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Microsoft is preparing for the biggest campus renovation project it has undertaken in years, but the tech giant is also committing significant resources toward updating other buildings throughout its Redmond, Wash. headquarters.

PREVIOUSLY: Microsoft employees say goodbye to original buildings as massive campus refresh rolls on

An analysis of construction permits filed with the city of Redmond in the last year by BuildZoom turned up a total value of close to $170 million for improvements to several buildings around campus. Permits show the biggest renovation projects are at five facilities, including one of the buildings to be demolished: 40, 113, 115, 122 and 3.

Building permit values don’t always convey the complete picture of project costs, and this report may not capture the full scope of Microsoft’s redevelopment work. And the major refresh that will see the demise of the iconic “X-Wing” buildings could have thrown a wrench into plans for other projects on campus.

Microsoft’s Redmond campus has been in a near-constant state of change since it opened in 1986. But, in recent years, Microsoft has been steadily upgrading buildings, transitioning from layouts with a lot of individual offices to focus on more open floor plans and collaborative spaces.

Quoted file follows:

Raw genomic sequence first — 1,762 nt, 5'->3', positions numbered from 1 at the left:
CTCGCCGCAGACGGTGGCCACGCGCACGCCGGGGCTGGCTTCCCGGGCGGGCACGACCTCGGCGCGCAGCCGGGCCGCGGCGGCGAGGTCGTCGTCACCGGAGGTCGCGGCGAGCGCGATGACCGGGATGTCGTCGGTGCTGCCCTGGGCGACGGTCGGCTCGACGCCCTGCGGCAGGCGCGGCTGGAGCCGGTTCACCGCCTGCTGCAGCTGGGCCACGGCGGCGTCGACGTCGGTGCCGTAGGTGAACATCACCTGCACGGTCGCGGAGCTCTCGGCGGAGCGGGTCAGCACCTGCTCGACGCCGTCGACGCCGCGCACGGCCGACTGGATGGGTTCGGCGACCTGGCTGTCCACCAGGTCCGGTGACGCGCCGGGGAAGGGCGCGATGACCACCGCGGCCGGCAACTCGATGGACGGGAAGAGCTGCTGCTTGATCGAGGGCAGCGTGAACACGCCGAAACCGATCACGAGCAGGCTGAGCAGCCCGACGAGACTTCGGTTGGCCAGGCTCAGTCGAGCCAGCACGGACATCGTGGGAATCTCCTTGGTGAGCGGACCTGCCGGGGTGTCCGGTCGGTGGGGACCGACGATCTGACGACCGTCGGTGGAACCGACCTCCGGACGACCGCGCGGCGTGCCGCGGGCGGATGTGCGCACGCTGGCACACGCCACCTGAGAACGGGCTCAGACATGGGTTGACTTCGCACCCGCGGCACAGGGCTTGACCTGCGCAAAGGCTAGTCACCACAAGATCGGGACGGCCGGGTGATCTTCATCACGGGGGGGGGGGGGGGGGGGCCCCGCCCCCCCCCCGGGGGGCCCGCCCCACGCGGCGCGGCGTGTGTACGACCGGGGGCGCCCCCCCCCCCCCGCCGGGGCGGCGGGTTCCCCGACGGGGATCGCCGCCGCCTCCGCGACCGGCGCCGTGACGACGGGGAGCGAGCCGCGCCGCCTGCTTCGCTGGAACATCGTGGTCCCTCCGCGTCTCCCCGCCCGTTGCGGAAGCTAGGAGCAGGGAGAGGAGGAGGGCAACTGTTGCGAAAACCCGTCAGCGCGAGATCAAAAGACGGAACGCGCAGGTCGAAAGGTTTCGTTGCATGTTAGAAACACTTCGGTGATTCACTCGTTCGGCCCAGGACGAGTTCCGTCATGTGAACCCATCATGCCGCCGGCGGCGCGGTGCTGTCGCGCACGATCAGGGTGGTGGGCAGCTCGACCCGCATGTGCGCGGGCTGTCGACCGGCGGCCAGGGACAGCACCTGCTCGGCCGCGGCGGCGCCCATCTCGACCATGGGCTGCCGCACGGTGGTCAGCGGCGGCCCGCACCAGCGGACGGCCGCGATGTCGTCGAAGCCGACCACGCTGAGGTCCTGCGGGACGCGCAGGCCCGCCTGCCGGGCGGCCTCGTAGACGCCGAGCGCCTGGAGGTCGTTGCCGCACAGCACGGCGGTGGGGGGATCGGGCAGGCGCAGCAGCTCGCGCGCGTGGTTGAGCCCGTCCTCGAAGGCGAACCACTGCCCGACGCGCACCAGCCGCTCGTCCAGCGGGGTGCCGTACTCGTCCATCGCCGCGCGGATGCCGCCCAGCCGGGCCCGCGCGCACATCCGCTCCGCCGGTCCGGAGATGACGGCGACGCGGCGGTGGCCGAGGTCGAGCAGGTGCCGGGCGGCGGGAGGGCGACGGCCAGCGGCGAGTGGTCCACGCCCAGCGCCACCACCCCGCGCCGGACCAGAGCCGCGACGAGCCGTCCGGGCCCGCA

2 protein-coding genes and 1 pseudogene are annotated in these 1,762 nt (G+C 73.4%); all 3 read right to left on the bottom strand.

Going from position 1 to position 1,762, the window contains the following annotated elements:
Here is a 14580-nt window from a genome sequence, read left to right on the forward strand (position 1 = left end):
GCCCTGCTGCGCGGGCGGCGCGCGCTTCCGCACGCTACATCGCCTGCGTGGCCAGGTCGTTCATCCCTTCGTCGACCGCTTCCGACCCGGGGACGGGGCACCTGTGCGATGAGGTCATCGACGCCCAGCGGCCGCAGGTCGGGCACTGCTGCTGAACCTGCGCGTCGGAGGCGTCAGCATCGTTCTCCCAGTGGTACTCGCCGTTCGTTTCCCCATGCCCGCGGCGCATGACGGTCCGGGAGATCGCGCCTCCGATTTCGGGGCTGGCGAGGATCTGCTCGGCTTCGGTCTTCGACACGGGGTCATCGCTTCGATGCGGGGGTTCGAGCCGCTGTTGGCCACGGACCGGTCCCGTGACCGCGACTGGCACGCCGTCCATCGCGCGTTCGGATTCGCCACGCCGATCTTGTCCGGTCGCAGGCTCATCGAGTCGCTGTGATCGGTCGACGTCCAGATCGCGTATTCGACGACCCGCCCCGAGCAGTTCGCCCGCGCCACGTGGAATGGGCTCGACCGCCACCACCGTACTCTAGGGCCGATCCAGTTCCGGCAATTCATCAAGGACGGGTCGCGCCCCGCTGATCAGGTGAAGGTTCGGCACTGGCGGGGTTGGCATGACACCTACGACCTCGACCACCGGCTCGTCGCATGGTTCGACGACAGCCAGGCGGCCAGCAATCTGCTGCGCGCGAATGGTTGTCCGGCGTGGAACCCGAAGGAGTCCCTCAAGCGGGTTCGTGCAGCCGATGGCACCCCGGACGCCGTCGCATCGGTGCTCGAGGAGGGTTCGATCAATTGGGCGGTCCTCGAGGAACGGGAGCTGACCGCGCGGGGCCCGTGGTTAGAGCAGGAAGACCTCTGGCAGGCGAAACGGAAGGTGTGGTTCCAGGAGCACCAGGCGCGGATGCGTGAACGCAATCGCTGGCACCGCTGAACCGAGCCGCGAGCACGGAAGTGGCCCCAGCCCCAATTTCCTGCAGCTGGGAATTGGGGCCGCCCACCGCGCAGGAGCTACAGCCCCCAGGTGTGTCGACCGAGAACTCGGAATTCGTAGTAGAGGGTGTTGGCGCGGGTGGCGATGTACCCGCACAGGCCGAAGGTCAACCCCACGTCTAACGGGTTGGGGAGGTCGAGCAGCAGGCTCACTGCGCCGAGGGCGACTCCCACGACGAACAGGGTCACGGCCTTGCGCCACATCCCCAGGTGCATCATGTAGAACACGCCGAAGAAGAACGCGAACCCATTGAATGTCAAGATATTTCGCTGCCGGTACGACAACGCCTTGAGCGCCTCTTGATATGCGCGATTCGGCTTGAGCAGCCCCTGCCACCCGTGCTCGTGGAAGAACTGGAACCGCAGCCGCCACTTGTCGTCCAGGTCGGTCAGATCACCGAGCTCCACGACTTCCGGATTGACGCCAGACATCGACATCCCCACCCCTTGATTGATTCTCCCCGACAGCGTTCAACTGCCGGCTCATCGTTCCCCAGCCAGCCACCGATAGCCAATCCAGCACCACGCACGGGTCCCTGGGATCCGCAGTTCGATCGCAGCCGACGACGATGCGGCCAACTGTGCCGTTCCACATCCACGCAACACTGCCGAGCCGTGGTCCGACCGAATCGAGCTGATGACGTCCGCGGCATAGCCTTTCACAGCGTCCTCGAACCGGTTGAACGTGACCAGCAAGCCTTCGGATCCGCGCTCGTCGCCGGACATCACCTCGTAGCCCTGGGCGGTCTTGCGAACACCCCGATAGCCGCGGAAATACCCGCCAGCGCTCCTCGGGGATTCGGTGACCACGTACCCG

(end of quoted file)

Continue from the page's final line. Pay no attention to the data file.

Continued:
The “Area of Campus Expansion” refers to an office complex Microsoft bought in June for $250 million, not the area where the campus refresh project is taking place. (BuildZoom Graphic)

BuildZoom’s takeaway was that “The roughly $170 million in upgrades to existing buildings in the last year alone suggest that Microsoft is aiming for a broader modernization of all facilities in the Redmond area. And unlike Amazon’s plan to find a completely new city for their second headquarter, Microsoft’s massive investment in Redmond firmly establishes their intentions to continue to grow in their home city.”

Between these individual building upgrades and the old campus refresh, the next couple years will be among the busiest for development on campus. Microsoft plans to knock down a dozen iconic original buildings and replace them with 18 new structures that will make room for 8,000 additional workers. In July, the company said work would begin later this year, and the new buildings would be ready by 2022.

The 18 new four- and five-story buildings will total approximately 3 million square feet sitting on 72 acres. The original two-story buildings set for demolition — which include Buildings 1 through 6 and 8 through 10, among others — total about 1.2 million square feet. That results in a net addition of about 1.8 million square feet. Microsoft’s missing Building 7 is the stuff of legend.

At least one nod to Microsoft’s past will remain in the new HQ project. The “Lake Bill” pond on the original campus, famous among veteran Microsofties, is staying. Gates’ corner office in Building 4 overlooked the lake, where executives were known to take dunks to settle bets and reward sales milestones.

Further expanding the reach of its campus, Microsoft purchased a four-building office complex in June for $250 million. Microsoft is also in the process of redeveloping its Silicon Valley campus.

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